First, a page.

Side effects - COVID-19 vaccine
You may experience some side effects following vaccination. Most side effects last no more than a couple of days and you will recover without any problems.
Common side effects
Some people will experience more significant flu-like symptoms from the vaccine compared to other common vaccinations, and may need time away from normal activities.
- For the Pfizer (Comirnaty) and Moderna (Spikevax) vaccine, these symptoms are more common after the second dose.
- For the AstraZeneca (Vaxzevria) vaccine, these symptoms are more common after the first dose.
Vaccine safety monitoring and reporting side effects
If you have had a COVID-19 vaccination and think you may be experiencing side effects, you can check your symptoms online for advice.
Serious reactions such as allergic reactions are extremely rare. They usually occur within 15 minutes of receiving a vaccine. After you receive your vaccine, you should wait this amount of time before you leave to ensure your safety in case a reaction occurs.
Use the COVID-19 vaccine side effects symptom checker if you have concerns about any symptoms after your vaccine. The checker is also available through the National Coronavirus Helpline, 1800 020 080, 24 hours a day.
The COVID-19 vaccine side effects symptom checker is not a substitute for professional medical advice, diagnosis, or treatment. Always consult a medical professional for serious symptoms or emergencies.
For specific advice about side effects from different doses of vaccines, ask your doctor or health care professional.
See your doctor or health care professional as soon as possible or go directly to a hospital if:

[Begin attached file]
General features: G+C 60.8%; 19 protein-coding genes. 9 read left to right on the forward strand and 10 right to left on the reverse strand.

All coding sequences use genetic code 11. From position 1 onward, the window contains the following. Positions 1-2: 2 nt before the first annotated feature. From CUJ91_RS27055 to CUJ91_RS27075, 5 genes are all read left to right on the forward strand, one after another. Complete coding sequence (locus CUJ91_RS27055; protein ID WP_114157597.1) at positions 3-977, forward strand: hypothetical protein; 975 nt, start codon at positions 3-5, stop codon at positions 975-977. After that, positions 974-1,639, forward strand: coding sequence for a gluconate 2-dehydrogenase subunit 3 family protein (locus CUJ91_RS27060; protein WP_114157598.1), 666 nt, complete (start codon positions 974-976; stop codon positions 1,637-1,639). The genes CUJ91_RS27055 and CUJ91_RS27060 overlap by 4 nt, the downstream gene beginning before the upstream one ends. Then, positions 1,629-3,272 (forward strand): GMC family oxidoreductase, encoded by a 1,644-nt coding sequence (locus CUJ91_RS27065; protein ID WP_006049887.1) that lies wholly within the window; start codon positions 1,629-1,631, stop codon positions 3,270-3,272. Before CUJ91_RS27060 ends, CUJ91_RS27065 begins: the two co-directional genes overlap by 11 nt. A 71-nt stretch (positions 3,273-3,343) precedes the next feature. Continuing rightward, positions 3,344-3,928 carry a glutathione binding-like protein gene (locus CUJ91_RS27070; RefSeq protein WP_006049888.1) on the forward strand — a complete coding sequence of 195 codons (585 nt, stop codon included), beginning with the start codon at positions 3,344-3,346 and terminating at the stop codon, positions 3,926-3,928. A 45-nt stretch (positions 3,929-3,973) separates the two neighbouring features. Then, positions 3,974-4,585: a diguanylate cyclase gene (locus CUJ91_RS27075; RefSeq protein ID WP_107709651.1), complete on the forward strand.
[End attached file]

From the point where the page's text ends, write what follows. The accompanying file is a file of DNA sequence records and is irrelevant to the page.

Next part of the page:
- you have a reaction that you consider severe or unexpected
- you are concerned about your condition after vaccination.
Seek medical attention immediately if you experience any of the following symptoms:
- neurological symptoms, including severe and persistent headaches or blurred vision
- shortness of breath
- chest pain
- persistent abdominal (belly) pain
- swelling in your leg
- tiny blood spots under the skin beyond the site of injection.
TTS (rare blood clotting side effect) explained
If you or your health care provider think a COVID-19 vaccine has caused a side effect, we encourage you to report it. Reporting suspected side effects helps us to maintain and improve the safety of vaccines. Every report is valuable and adds to safety monitoring.
An Adverse Event Following Immunisation (AEFI) as described by the online Australian Immunisation Handbook is any negative reaction that follows vaccination. It does not necessarily have a causal relationship with the vaccine.
How to report side effects
Discuss any symptoms experienced after a COVID-19 vaccination with your healthcare provider and they can report to Queensland Health on your behalf.
This information will also be reported to the TGA.
Get advice about vaccine symptoms and report through the NPS MedicineWise Adverse Medicine Events (AME) Line on 1300 134 237, 7 days a week 8am–8pm AEST/AEDT.
Primary Care Providers
Adverse Events of Special Interest (AESI), as well as serious, unexpected or uncommon Adverse Events Following Immunisation (AEFI), need to be reported to the COVID-19 Vaccination Program as they are notifiable conditions under the Public Health Regulation 2018 (Schedule 1).
- Adverse Event Reporting for Primary Care providers
- Report Adverse Reactions directly to the Therapeutic Goods Administration (TGA) using their online form.
Someone from the Public Health Unit in your area may contact you or your health provider if they require more information for reporting and surveillance purposes. If you have any concerns about ongoing symptoms or future vaccinations, please speak to your GP or Healthcare provider.
What to expect after your vaccination
Download a patient fact sheet about what to expect after:
- Pfizer (Comirnaty) COVID-19 vaccination
- AstraZeneca (Vaxzevria) COVID-19 vaccination
- Moderna (Spikevax) COVID-19 vaccination